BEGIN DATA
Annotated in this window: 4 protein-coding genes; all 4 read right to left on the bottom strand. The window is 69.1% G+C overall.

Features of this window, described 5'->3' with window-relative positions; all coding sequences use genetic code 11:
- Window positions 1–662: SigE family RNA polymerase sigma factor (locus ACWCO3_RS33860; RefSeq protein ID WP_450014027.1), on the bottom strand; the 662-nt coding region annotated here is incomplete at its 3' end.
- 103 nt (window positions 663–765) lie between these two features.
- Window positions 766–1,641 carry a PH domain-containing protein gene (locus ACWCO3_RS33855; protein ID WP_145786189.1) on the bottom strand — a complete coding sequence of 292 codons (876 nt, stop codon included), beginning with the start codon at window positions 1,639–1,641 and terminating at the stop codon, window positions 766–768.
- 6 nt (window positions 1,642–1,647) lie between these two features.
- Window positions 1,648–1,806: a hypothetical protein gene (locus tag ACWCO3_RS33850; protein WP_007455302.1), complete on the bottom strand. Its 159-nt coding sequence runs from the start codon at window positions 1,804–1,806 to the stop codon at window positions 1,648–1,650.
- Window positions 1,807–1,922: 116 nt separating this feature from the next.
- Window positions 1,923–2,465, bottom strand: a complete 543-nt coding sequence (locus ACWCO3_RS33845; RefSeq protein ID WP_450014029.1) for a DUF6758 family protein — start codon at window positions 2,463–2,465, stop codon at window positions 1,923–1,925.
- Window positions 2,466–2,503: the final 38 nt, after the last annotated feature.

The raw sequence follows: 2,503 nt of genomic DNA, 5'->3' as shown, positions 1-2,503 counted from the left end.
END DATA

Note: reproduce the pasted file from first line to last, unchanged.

Annotated in this window: 4 protein-coding genes; all 4 read right to left on the bottom strand. The window is 69.1% G+C overall.

Features of this window, described 5'->3' with window-relative positions; all coding sequences use genetic code 11:
- Window positions 1–662: SigE family RNA polymerase sigma factor (locus ACWCO3_RS33860; RefSeq protein ID WP_450014027.1), on the bottom strand; the 662-nt coding region annotated here is incomplete at its 3' end.
- 103 nt (window positions 663–765) lie between these two features.
- Window positions 766–1,641 carry a PH domain-containing protein gene (locus ACWCO3_RS33855; protein ID WP_145786189.1) on the bottom strand — a complete coding sequence of 292 codons (876 nt, stop codon included), beginning with the start codon at window positions 1,639–1,641 and terminating at the stop codon, window positions 766–768.
- 6 nt (window positions 1,642–1,647) lie between these two features.
- Window positions 1,648–1,806: a hypothetical protein gene (locus tag ACWCO3_RS33850; protein WP_007455302.1), complete on the bottom strand. Its 159-nt coding sequence runs from the start codon at window positions 1,804–1,806 to the stop codon at window positions 1,648–1,650.
- Window positions 1,807–1,922: 116 nt separating this feature from the next.
- Window positions 1,923–2,465, bottom strand: a complete 543-nt coding sequence (locus ACWCO3_RS33845; RefSeq protein ID WP_450014029.1) for a DUF6758 family protein — start codon at window positions 2,463–2,465, stop codon at window positions 1,923–1,925.
- Window positions 2,466–2,503: the final 38 nt, after the last annotated feature.

The raw sequence follows: 2,503 nt of genomic DNA, 5'->3' as shown, positions 1-2,503 counted from the left end.